? 140/90 mmHg
  • Client has Diabetes or chronic kidney disease and
    BP is ? 130/80 mmHg
  • Patient has known atherosclerotic disease
  • (e.g. past stroke) even if BP is normal
  • Source 2007 CHEP Recommendations

96
Blood pressure target values for treatment of
hypertension
Goals of Therapy
97
Goals of Therapy
  • To optimally reduce cardiovascular risk reduce
    the blood pressure to specified targets.
  • This usually requires two or more drugs and
    lifestyle changes
  • Systolic target is more difficult to achieve
    however controlling systolic blood pressure is as
    important if not more important than controlling
    diastolic blood pressure

98
Treatment of Adults with Systolic/Diastolic
Hypertension without Other Compelling Indications
TARGET lt140/90 mmHg
INITIAL TREATMENT AND MONOTHERAPY
Lifestyle modification therapy
Beta-blocker
Long-acting CCB
Thiazide
BBs are not indicated as first line therapy for
age 60 and above
ACEI and ARB are contraindicated in pregnancy and
caution is required in prescribing to women of
child bearing potential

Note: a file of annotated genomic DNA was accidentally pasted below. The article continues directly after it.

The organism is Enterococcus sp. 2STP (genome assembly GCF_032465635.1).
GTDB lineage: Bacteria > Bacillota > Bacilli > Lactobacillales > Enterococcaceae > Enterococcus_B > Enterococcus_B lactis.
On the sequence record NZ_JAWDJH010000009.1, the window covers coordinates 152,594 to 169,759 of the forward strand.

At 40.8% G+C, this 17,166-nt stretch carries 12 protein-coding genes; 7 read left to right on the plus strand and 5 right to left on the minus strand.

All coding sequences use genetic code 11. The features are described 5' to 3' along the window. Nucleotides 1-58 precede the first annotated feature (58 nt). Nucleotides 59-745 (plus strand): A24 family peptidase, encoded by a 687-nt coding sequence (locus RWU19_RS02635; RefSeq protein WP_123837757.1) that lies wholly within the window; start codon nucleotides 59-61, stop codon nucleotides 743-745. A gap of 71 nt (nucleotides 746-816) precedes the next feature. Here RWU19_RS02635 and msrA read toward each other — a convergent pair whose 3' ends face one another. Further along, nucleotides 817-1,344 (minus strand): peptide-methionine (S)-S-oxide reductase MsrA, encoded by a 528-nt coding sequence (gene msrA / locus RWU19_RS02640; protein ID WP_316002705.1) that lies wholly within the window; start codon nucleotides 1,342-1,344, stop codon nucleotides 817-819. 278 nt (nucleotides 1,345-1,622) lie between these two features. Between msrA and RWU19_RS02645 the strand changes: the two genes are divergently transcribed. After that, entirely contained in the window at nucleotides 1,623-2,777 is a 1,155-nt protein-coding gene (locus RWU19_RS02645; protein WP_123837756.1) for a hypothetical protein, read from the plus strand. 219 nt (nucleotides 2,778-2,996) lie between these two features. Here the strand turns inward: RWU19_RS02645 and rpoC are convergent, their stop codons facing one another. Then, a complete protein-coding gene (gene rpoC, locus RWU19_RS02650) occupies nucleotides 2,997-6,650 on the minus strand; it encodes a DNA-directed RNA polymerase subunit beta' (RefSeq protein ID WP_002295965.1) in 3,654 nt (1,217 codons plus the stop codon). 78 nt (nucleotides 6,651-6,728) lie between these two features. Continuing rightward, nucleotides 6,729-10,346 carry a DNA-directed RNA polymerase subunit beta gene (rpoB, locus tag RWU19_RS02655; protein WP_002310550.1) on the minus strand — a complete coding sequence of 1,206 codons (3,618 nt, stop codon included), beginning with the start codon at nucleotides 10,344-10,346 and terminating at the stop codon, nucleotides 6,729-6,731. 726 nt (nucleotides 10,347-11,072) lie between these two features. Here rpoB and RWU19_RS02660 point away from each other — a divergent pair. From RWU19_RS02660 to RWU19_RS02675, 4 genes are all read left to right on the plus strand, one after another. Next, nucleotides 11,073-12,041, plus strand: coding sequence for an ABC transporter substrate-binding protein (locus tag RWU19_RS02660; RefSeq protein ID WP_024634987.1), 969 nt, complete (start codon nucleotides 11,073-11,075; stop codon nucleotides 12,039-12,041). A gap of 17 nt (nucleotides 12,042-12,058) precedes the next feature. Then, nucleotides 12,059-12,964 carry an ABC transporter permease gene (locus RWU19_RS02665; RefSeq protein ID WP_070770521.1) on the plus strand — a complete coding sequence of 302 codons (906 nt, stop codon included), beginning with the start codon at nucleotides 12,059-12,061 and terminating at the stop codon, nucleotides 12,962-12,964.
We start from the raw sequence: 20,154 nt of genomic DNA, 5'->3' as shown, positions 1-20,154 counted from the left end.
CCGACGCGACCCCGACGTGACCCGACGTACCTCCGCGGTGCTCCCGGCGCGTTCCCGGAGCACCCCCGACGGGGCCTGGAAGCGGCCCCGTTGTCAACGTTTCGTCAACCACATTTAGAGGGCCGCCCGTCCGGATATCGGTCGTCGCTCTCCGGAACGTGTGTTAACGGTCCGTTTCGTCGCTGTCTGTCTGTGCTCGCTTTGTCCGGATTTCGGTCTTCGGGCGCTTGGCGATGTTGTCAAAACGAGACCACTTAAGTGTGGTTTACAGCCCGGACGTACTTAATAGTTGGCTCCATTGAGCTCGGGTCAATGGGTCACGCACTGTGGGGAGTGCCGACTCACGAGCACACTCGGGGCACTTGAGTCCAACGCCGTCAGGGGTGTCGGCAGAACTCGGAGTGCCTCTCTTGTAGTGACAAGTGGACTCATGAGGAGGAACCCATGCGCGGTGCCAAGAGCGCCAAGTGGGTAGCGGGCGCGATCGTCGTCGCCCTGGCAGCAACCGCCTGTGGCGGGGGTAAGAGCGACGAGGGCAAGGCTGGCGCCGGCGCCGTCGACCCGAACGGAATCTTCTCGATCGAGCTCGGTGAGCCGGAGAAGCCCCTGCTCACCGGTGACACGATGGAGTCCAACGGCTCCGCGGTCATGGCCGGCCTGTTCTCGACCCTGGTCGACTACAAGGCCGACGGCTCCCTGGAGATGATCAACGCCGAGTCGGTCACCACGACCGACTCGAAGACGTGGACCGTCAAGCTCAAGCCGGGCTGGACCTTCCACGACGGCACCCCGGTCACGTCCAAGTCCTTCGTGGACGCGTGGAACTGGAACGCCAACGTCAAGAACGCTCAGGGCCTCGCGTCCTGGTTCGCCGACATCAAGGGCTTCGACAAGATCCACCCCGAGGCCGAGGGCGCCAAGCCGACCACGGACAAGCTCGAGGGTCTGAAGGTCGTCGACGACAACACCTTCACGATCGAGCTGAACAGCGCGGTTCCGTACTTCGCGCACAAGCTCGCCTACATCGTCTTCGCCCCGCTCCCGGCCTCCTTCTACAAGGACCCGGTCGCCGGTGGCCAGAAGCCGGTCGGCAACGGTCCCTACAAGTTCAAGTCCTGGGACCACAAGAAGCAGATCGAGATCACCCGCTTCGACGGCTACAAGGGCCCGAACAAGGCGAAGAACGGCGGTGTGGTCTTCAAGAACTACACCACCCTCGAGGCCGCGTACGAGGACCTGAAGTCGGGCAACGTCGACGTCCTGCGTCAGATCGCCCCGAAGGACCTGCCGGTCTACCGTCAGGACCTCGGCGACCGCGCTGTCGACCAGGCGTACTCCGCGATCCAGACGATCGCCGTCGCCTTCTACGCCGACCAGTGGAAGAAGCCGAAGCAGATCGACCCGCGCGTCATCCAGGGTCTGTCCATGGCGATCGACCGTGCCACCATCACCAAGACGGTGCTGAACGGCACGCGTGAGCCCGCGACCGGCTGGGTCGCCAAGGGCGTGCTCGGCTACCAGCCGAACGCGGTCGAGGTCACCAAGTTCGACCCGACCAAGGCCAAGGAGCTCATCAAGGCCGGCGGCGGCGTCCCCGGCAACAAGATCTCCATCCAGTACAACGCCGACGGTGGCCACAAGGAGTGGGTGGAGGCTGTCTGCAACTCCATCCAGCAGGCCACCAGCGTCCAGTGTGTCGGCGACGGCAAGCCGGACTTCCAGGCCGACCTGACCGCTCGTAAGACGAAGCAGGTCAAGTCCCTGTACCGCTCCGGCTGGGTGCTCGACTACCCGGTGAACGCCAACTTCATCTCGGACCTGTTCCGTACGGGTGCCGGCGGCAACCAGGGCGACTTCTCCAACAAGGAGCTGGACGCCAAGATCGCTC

99
Combination Therapy for Systolic-Diastolic
Hypertension With No Other Compelling Indications
  • If partial response to dual combination therapy
  • May be necessary to try triple or quadruple
    therapy
  • Consider possibility of one or more of the
    following
  • Nonadherence
  • Secondary hypertension
  • Interfering drugs or lifestyle
  • White coat hypertension
  • Resistant hypertension

Source 2007 CHEP Recommendations
100
Factors That Induce and/or Aggravate HTN
  • Alcohol
  • Recreation drugs (e.g., cocaine)
  • Some herbal remedies
  • Non steroidal anti-inflammatory drugs
  • Oral contraceptive pill
  • Corticosteroids
  • Anabolic steroids
  • Erythropoietin
  • Calcineurin inhibitors (Cyclosporin, Tacrolimus)
  • Ephedrine/pseudo-ephedrine
  • licorice
  • Sleep apnea
  • Source CHEP 2005 Recommendations

101
Summary Treatment of Systolic-Diastolic
Hypertension without Other Compelling Indications
TARGET lt140/90 mmHg
Lifestyle modification therapy
Not indicated as first line therapy over 60
Dual Combination
  • CONSIDER
  • Nonadherence?
  • Secondary HTN?
  • Interfering drugs or lifestyle?
  • White coat effect?

ACEI and ARB are contraindicated in pregnancy and
caution is required in prescribing to women of